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Georgia battery offense charges can be devastating. Criminal battery attorneys from Conoscienti and Ledbetter can help with your case. Contact us today.
Author: J. Blake Ledbetter, Partner, Conoscienti & Ledbetter
Mr. Ledbetter specializes in civil litigation in metropolitan Atlanta, Georgia, and possesses vast experience in wrongful death lawsuits. Mr. Ledbetter was recognized as a SuperLawyers Rising Star in 2018 and 2019 in the area of Civil Litigation. Published on September 13, 2023.
If you are facing charges for battery in Georgia, you may be devastated. You may wonder how to get out of these charges and avoid a conviction. However, you should not feel alone. At Conoscienti and Ledbetter, we have helped several clients avoid a battery conviction.
Battery charges come with severe penalties. Depending on the severity of your offense, you may be looking at a lengthy jail sentence. A guilty sentence also means a criminal record, which can affect several opportunities. Our battery lawyers understand the criminal justice system. We can investigate your case and work hard to defend your rights.
What Is Battery in Georgia?
You commit battery when you knowingly cause physical or visible bodily harm to someone. Visible bodily harm is harm that can be seen by others. These include bruises on the victim’s body, swollen lips, or black eyes. However, not all physical injuries are visible. Therefore, you may face battery charges for causing someone internal injuries.
In Georgia, simple battery is a misdemeanor with a sentence of up to a year in jail. A second or subsequent conviction carries a punishment between ten days and twelve months in jail. Your sentence may also include a fine of up to $1000.
Getting convicted for a third or subsequent offense is a felony. It is punishable by imprisonment between one and five years.
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You are guilty of Aggravated battery if you:
Maliciously cause bodily harm to someone
Deprive them of their body parts
Render a part of their body useless
Seriously disfigure their body parts
Aggravated battery carries a punishment between one and twenty years. If committed against a police officer on active duty, it is punishable by imprisonment between ten and twenty years. The court may also impose a fine of at least $2,000.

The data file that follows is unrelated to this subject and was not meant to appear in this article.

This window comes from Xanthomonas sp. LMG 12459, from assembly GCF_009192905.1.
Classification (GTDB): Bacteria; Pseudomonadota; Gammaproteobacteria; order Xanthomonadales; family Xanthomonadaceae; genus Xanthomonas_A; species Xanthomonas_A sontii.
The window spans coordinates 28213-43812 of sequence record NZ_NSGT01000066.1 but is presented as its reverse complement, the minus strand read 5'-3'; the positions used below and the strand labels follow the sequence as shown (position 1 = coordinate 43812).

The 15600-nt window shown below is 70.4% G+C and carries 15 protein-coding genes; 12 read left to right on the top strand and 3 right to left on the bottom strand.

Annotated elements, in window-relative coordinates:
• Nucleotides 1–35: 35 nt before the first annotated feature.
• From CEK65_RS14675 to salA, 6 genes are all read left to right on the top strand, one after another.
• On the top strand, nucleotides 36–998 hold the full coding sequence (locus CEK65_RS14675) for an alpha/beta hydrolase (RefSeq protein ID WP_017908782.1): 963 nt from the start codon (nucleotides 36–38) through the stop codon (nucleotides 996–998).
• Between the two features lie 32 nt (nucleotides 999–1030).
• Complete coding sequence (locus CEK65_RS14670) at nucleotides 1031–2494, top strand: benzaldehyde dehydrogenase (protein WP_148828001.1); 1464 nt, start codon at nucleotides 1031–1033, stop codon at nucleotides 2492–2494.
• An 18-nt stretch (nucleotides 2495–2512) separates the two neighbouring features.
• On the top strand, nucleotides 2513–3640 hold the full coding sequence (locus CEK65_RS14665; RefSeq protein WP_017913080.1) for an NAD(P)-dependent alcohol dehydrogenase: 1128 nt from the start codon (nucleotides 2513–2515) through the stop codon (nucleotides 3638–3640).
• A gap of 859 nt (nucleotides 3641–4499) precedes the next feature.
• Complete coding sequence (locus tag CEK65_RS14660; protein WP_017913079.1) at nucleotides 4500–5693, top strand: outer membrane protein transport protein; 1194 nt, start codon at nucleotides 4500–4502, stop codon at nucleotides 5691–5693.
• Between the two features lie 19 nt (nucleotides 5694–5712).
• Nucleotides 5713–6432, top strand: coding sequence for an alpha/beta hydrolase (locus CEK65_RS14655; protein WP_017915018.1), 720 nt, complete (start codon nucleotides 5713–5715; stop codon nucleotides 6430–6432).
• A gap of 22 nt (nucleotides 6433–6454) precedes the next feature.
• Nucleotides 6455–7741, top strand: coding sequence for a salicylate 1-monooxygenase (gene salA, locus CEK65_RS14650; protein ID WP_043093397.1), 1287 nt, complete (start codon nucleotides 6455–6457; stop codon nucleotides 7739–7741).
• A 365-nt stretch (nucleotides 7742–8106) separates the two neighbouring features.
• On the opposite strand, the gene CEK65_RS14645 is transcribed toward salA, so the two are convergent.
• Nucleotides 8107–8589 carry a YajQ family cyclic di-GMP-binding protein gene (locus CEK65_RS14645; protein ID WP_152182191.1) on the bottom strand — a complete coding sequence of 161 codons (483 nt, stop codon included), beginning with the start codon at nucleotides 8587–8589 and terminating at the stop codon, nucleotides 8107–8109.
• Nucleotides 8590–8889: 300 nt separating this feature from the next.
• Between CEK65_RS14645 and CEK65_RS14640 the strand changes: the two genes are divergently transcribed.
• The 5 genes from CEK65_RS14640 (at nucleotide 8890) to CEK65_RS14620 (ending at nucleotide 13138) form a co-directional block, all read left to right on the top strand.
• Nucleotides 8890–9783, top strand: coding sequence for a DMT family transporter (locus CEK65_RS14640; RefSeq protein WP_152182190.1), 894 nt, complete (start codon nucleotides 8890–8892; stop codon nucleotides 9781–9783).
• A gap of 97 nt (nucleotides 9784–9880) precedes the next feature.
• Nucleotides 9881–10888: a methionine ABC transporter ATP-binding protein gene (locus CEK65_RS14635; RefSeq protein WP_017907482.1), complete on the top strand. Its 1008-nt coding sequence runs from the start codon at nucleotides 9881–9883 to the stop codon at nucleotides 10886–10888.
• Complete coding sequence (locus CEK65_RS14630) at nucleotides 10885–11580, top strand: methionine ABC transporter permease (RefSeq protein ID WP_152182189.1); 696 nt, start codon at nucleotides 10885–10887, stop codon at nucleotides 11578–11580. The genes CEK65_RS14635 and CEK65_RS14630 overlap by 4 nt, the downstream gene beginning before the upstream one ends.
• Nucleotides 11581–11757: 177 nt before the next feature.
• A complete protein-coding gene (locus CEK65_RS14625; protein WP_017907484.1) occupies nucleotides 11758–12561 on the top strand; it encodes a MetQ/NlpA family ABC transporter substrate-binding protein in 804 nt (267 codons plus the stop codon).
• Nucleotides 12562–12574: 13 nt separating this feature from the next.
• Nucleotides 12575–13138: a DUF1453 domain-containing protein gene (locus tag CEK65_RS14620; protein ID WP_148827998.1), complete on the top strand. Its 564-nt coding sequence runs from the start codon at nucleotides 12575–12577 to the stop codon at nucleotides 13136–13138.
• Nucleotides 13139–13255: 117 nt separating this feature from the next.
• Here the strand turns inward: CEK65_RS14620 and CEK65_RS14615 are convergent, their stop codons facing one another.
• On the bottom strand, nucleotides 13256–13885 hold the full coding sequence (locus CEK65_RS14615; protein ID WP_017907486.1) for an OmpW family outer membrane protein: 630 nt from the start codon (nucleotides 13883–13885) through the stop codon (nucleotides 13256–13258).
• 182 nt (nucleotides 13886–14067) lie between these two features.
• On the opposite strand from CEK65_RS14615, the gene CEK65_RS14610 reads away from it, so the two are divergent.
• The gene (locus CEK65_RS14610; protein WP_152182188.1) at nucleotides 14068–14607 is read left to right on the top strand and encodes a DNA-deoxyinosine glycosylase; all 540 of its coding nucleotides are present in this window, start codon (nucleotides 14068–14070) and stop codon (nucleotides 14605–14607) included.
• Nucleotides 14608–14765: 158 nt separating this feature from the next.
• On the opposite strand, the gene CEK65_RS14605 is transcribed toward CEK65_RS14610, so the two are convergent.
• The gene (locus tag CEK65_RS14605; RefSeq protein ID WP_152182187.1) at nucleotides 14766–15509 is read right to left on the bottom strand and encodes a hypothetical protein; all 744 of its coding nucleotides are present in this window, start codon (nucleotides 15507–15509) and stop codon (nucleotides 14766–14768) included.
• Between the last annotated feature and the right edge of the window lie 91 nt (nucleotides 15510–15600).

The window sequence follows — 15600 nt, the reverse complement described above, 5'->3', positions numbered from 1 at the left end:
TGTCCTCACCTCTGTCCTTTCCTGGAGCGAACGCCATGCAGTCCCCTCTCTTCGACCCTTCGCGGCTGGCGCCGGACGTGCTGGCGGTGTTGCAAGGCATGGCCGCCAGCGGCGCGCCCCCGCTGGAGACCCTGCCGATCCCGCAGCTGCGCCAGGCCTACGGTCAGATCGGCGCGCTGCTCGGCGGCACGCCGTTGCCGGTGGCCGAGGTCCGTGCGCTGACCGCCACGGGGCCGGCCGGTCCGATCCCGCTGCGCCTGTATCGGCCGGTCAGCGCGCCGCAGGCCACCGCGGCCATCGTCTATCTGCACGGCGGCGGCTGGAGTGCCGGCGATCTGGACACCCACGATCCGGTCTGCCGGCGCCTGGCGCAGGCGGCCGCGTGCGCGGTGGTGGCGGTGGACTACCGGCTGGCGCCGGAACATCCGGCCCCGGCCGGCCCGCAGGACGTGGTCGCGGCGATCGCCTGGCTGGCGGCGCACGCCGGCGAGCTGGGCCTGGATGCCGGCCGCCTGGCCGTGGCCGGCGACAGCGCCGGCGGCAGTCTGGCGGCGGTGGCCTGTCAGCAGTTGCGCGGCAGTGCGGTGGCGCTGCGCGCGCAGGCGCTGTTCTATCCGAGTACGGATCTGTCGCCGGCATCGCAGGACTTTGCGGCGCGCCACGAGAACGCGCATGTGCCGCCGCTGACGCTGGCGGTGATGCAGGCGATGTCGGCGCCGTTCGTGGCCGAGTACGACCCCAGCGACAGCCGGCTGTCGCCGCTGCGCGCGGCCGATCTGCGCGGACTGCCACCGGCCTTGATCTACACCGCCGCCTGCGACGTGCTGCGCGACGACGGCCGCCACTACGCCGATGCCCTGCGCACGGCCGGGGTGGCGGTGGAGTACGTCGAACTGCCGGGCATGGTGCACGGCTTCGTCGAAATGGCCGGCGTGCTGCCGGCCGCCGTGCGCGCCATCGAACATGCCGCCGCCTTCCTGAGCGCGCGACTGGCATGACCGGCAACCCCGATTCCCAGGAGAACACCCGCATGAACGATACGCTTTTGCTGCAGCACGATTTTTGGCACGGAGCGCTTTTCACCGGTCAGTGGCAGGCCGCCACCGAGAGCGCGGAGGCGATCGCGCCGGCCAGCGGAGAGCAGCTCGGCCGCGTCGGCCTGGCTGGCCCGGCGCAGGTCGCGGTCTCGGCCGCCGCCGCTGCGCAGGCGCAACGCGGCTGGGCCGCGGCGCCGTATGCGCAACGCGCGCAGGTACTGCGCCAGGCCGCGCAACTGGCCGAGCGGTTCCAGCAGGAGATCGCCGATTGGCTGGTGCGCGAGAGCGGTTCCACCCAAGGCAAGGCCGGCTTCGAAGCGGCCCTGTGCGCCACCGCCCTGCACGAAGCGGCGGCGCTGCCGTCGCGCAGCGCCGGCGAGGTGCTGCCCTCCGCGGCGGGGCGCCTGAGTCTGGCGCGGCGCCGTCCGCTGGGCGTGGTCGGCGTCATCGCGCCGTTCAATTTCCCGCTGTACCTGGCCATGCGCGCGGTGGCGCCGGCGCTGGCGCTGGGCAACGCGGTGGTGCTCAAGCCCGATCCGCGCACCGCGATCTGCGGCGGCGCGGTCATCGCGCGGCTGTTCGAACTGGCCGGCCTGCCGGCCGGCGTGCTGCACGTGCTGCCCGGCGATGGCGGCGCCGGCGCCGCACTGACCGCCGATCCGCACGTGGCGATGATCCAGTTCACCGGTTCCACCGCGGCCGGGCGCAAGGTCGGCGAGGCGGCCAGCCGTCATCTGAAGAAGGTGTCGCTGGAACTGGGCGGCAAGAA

Aggravated battery is punishable between five and twenty years when committed:
Against a person of sixty-five years and above
In a public transit vehicle or station
Against a student, teacher, or school personnel
Where the offense is committed against past or present spouses or household members, it carries a punishment between three and twenty years. A battery may occur when protecting yourself from domestic violence. An experienced domestic violence attorney can prove that you acted in self-defense.
In some cases, the court may order that you pay restitution to the victim. Restitution is reimbursement of any expenses incurred by the victim in treating their injuries. It could include medical bills or counseling fees. A battery charge also results in a criminal record. Employers look unfavorably on prospective employees with a criminal record.
Your criminal history may also affect opportunities for housing, education, and insurance. The court may impose a sentence for assault as well as battery. Most times, before battery occurs, you may have threatened the victim. Assault involves attempts or violent threats to cause bodily harm.
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There are several defenses that may apply depending on your situation. These defenses are discussed in detail below.
This is one of the most common defenses against battery charges. Acting in response to a perceived threat can get your charges reduced or dismissed. However, you must show a reasonable belief that you were at risk of harm. In such cases, our Atlanta Lawyers can challenge the accuracy of the victim’s testimony.
Defense of Others
An honest belief that another person was in danger may suffice. For example, getting into a heated argument with someone who attacks your child. You have the right to use force to defend your child. If the victim used force on your loved one, they may not be able to claim battery.
One element of battery is physical contact with the victim. If there was no contact, the court may dismiss the battery charges. However, you may still be guilty of assault.
The victim may have given you consent to commit the act. But it may still be grounds for battery if your actions exceed the intended amount.
You can prove that it is a case of mistaken identity by presenting an alibi. An alibi is evidence that you were somewhere else at the time. Therefore, you could not have committed the offense.
Intent is a necessary element in establishing a battery offense. The court may reduce or dismiss the charges if the battery was a mistake. For example, closing a car door without knowing someone’s hand was in the way.
Facing a battery charge or investigation is a stressful experience. With the help of our battery lawyers, you can avoid the consequences of a conviction. Conoscienti and Ledbetter battery attorneys can provide you with knowledgeable representation. We can investigate the details of your case and evaluate your options.
The burden of proof rests on the State to prove your guilt beyond reasonable doubt. We know how the prosecution works and will work with you to fight your charges. Our attorneys can build a strong defense by gathering enough evidence. We can do the following:
Interview witnesses and collect statements
Review medical records and police reports
Contact expert witnesses
Analyze surveillance footages
Examine police procedures and protect your constitutional rights
If this is your first offense, we can argue for a lesser sentence or dismissal of the charges. Get in touch with one of our battery attorneys today.